STATISTICS SEMINAR
 Speaker: Dr Ali Eshragh, School of Mathematical and Physical Sciences, The University of Newcastle
 Title: Fisher information, stochastic processes and generating functions
 Location: Room V105, Mathematics Building (Callaghan Campus) The University of Newcastle
 Time and Date: 3:00 pm, Fri, 18^{th} Mar 2016
 Abstract:
In this talk, we deliver our theoretical and numerical results on the Fisher Information for the birth rate of a partiallyobservable simple birth process involving n observations. Our goal is to estimate the rate of growth, lambda, of a population governed by a simple birth process. We may choose n time points at which to count the number of individuals present, but due to detection difficulties, or constraints on resources, we are able only to observe each individual independently with fixed probability p. We discuss the optimal times at which to make our n observations in order to maximise the Fisher Information for the birth rate lambda. Finding an analytical form of the Fisher Information in general appears intractable. Nonetheless, we find a very good approximation for the Fisher Information by exploiting the probabilistic properties of the underlying stochastic process. Both numerical and theoretical results strongly support the latter approximation and confirm its high level of accuracy. However, this approximation is limited to the number of observations. Eventually, we utilised the concept of generating functions to calculate the Fisher Information more efficiently.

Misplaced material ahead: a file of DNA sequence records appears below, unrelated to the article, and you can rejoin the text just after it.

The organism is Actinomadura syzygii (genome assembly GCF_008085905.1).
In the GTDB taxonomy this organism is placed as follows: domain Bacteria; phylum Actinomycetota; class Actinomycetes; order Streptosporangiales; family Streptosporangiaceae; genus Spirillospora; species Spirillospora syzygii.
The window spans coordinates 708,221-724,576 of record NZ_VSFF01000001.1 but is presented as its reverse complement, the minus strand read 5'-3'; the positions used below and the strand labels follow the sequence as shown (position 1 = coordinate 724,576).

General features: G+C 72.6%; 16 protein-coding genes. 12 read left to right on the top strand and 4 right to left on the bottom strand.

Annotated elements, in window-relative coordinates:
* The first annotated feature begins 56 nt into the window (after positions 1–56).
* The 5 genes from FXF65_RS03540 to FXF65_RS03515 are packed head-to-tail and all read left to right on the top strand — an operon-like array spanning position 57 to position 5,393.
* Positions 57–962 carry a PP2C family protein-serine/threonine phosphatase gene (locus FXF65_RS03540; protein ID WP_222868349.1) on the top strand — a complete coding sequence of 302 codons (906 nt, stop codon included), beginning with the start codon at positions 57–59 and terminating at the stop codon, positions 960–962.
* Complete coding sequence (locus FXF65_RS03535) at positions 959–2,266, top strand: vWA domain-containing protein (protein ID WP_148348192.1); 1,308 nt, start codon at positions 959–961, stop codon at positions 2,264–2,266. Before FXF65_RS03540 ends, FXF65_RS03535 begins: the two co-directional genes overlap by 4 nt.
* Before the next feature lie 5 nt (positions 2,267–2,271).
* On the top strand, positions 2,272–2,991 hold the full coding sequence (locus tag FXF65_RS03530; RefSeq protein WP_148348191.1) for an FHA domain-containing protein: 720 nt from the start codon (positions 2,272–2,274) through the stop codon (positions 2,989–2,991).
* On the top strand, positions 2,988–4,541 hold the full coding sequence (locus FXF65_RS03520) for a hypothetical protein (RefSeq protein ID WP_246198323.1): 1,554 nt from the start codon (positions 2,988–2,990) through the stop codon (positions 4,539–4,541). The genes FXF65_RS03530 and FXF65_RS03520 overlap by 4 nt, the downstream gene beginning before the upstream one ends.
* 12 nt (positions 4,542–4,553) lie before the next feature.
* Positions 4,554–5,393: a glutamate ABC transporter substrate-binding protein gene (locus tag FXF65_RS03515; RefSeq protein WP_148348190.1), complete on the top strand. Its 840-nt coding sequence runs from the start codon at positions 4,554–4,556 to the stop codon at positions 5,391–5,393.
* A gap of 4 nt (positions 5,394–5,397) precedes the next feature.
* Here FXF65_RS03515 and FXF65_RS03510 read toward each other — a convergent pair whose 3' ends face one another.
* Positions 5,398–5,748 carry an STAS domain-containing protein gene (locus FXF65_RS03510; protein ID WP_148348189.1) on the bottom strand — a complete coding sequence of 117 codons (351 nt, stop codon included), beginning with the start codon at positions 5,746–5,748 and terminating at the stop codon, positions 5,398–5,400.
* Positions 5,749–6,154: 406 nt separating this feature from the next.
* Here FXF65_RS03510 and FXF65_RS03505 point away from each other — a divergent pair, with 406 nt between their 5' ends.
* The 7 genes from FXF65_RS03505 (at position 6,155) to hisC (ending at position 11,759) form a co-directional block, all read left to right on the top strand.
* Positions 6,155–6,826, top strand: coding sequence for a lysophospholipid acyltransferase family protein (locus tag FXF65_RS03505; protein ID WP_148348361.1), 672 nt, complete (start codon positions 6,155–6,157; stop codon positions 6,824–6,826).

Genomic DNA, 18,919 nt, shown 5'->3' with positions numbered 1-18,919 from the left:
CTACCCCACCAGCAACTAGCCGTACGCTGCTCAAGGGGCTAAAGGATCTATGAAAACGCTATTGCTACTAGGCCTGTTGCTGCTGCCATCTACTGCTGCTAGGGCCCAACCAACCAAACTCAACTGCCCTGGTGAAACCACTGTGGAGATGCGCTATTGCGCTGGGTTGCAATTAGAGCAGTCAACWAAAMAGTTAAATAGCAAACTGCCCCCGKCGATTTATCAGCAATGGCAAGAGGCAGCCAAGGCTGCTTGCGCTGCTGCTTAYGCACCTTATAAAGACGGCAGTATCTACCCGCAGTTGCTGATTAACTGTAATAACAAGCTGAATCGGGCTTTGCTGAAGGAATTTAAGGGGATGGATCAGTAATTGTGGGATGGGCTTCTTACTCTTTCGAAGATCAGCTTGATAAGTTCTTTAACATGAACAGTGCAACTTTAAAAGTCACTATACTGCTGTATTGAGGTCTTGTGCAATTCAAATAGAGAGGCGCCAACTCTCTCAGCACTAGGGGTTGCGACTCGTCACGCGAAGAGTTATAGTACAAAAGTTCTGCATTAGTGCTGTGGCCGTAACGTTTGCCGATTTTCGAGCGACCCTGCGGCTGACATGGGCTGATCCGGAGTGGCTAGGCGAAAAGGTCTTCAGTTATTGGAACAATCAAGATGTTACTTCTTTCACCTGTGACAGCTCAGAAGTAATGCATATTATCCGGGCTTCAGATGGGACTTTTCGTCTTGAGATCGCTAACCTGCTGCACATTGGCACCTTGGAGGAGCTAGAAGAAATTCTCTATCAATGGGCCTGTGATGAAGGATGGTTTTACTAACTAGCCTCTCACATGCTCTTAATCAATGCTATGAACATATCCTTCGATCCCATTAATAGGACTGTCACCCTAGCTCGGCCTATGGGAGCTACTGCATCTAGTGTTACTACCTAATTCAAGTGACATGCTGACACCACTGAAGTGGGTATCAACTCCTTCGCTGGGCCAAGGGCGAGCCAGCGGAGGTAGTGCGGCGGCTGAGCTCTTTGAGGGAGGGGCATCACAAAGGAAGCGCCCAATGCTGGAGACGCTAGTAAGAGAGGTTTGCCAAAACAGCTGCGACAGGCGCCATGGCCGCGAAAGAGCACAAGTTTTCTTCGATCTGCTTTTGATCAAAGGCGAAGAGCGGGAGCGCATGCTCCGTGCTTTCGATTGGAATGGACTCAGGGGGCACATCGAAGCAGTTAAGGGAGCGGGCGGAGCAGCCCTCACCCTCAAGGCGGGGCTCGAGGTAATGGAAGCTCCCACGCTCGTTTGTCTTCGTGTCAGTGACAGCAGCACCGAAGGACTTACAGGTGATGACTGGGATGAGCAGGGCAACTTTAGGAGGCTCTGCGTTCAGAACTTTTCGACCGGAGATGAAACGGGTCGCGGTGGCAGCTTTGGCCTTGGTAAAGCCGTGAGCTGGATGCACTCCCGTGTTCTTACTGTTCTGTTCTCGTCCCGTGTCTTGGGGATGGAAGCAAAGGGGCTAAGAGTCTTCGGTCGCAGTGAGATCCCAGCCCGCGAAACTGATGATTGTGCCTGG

Download: Talk slides (776KB)
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 CARMA COLLOQUIUM
 Speaker: Dr Ali Eshragh, School of Mathematical and Physical Sciences, The University of Newcastle
 Title: Binomial Observations, Fisher Information and Optimal Sampling Times
 Location: Room V129, Mathematics Building (Callaghan Campus) The University of Newcastle
 Time and Date: 4:00 pm, Thu, 14^{th} Nov 2013
 Abstract:
Our goal is to estimate the rate of growth of a population governed by a simple stochastic model. We may choose (n) sampling times at which to count the number of individuals present, but due to detection difficulties, or constraints on resources, we are able only to observe each individual with fixed probability (p). We discuss the optimal sampling times at which to make our observations in order to approximately maximize the accuracy of our estimation. To achieve this, we maximize the expected volume of information obtained from such binomial observations, that is the Fisher Information. For a single sample, we derive an explicit form of the Fisher Information. However, finding the Fisher Information for higher values of (n) appears intractable. Nonetheless, we find a very good approximation function for the Fisher Information by exploiting the probabilistic properties of the underlying stochastic process and developing a new class of delayed distributions. Both numerical and theoretical results strongly support this approximation and confirm its high level of accuracy.
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